On this beautiful crisp morning DiscoDeb, Jude and I set out for a jaunt over Mam-Tor. The journey there is a steady forty minutes and is just three roads from Leek; A53 to Buxton, straight over the roundabout next to the Palace Hotel (A6) and then turn off at the A623 for the last mile. We parked up at the ‘Mam Nick Car Park’ – One thing to note here, the Pay & Display machine ONLY takes debit cards, so don’t save your change up for the walk.
Follow the path up out of the car park and at the top you will come to a road which you cross to start the trail
The start is quite steep but is aided by an excellent walkway of slabs
What I love about Mam Tor is that you don’t have to go that far to get great views and once you are at the the top of this first incline the views (which are spectacular) are available (360 degrees) throughout the walk.
The first part of the walk is all along the ridge. I recommend you get some wind protection as it is very windy up here, and on this day in February it was bitterly cold. We were wearing our Peter Storm ‘Chutes’ (an all in one scarf) which were excellent and of course a hat. There isn’t much protection from the wind so do be prepared. In the summer, the breeze is very welcomed by walkers and also by the many para-gliders and hang-gliders that frequent this spot. Half way along the ridge you come to a very steep rocky climb to the summit. We decided to have a bit of a feed here by lighting up the stove and cooking pasta, which was no mean feat with the bracing wind!
The rock to the left is an excellent regular formation that seems out of place in this rugged part of the walk. Here’s Jude modelling it 🙂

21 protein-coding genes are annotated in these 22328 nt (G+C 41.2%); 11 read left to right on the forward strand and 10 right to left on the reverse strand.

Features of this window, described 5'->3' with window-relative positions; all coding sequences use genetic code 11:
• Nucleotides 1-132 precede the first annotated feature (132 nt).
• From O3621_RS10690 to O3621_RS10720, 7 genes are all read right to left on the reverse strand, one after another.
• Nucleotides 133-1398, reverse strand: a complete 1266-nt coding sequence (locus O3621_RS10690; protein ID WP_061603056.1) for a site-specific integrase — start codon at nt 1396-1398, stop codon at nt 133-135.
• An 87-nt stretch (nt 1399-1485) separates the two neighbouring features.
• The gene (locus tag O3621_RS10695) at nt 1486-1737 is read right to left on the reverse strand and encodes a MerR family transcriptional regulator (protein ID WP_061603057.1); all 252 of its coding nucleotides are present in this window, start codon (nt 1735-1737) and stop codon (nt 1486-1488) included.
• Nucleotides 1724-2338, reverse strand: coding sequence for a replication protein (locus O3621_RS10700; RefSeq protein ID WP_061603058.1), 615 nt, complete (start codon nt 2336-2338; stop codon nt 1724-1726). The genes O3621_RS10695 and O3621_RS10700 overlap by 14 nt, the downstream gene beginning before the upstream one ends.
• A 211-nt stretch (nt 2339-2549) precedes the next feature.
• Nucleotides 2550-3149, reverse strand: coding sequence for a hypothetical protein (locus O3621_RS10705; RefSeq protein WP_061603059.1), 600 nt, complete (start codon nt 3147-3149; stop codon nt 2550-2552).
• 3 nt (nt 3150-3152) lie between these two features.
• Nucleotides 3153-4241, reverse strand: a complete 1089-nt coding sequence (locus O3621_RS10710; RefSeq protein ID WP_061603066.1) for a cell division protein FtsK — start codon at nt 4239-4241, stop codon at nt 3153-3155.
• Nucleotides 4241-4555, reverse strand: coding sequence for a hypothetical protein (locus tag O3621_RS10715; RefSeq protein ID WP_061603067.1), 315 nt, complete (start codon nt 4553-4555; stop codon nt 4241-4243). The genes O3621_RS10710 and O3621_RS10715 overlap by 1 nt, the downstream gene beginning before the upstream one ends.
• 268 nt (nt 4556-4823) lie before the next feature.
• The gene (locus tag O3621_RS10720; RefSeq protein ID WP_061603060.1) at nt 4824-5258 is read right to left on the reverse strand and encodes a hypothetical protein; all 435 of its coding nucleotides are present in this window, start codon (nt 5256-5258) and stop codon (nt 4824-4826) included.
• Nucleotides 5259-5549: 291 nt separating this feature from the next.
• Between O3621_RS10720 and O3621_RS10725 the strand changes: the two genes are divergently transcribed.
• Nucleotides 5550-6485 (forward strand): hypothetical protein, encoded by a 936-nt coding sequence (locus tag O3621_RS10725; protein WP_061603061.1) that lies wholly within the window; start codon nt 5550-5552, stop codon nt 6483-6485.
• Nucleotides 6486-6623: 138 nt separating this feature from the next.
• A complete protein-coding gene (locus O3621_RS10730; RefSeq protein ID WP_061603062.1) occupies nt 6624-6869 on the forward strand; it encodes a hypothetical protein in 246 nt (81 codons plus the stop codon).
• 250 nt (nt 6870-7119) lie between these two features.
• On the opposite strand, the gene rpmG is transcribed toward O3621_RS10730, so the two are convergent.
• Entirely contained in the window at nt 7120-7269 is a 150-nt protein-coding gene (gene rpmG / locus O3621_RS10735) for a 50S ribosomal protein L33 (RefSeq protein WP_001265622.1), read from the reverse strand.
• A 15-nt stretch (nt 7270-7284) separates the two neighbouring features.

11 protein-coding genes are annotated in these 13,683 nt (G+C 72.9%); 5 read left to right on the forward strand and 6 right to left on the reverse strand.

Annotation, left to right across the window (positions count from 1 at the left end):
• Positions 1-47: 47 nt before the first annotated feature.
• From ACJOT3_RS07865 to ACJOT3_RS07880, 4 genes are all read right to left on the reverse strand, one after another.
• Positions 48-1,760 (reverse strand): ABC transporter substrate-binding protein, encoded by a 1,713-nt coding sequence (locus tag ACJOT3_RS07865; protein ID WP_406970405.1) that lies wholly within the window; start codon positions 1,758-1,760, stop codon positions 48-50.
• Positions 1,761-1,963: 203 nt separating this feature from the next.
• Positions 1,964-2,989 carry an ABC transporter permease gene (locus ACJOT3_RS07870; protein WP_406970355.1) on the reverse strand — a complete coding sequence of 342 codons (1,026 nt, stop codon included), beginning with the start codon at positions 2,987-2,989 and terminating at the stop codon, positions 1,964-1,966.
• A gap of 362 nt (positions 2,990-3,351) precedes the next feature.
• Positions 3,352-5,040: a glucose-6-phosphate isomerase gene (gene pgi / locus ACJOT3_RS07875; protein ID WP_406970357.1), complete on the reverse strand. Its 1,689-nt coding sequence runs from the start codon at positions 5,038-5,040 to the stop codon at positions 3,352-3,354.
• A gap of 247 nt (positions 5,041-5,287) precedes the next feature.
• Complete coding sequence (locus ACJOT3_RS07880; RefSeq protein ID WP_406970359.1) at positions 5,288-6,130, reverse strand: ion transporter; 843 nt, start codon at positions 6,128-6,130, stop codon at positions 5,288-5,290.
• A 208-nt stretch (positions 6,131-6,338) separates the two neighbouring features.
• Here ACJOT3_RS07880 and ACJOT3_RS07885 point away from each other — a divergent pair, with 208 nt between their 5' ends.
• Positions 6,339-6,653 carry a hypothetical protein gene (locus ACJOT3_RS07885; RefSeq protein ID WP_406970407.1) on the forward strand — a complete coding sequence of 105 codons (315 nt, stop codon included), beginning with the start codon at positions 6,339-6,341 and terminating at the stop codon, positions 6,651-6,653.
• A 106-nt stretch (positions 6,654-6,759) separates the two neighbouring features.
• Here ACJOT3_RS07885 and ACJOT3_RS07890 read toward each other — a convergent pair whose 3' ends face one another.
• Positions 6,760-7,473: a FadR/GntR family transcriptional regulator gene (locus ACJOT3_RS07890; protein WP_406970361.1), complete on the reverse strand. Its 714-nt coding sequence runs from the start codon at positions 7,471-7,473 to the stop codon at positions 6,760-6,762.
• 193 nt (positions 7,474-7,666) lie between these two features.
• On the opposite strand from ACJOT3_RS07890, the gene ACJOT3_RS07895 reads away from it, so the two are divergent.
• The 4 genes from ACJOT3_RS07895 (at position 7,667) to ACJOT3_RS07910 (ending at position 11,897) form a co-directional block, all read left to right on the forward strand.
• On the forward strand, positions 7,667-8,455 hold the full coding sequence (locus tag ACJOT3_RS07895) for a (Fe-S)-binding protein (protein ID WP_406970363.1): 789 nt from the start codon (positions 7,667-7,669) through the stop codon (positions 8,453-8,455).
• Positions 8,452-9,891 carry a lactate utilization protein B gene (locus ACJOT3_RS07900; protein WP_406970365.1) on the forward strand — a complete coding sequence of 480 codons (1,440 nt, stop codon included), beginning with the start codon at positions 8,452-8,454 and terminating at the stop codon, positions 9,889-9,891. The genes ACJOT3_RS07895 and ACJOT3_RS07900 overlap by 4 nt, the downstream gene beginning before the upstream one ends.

At this point you are only about a quarter of the way into the walk. It’s depicted as No.2 on the map (at the end of the page). After leaving here the walk is quite straight but it undulates up and down slightly to the next summit. There is a bit of a stone wall which does give a bit of respite from the gusts.
The last summit gives you a full 360 degree view and has this compass at the top of it
From here we headed down the slabbed pathway until we came to a stone wall, at which point we turned right
The path (or lack of it) from here can be quite tough going as it is boggy in places. The walk starts to climb back up to the summit and even though underfoot is firmer, it is quite steep in places.
We climbed back up to (No.2) on the map and head back along the ridge for a few yards before heading back down. The trek down was very boggy but didn’t pose too much of a problem with the correct footwear (Berghaus Hillmaster II Gore-Tex – these are excellent). There is a steam to traverse (which probably won’t present a problem in Summer).
In the photo above you can see a green building in the distance. We walked past this and headed past a house with a stile which took us down to a road which we followed to a wooded area called ‘Brockett Booth’
Heading out of this wooded area leads to a ‘fallen’ road. This road looks like it has been hit by an earthquake! It twists through the valley and is quite magnificent as it dips and rises much like a San Francisco road.
We were now coming to the end of the walk. The road has totally fallen away at the end and there is a bit of a steep climb to get out. The sun was starting to set and the ‘golden hour’ was fast approaching which gave me a couple of great photographs
The walk is just under seven miles and I would class it as intermediate. Statistics and maps (Garmin VivoActive HR) are here: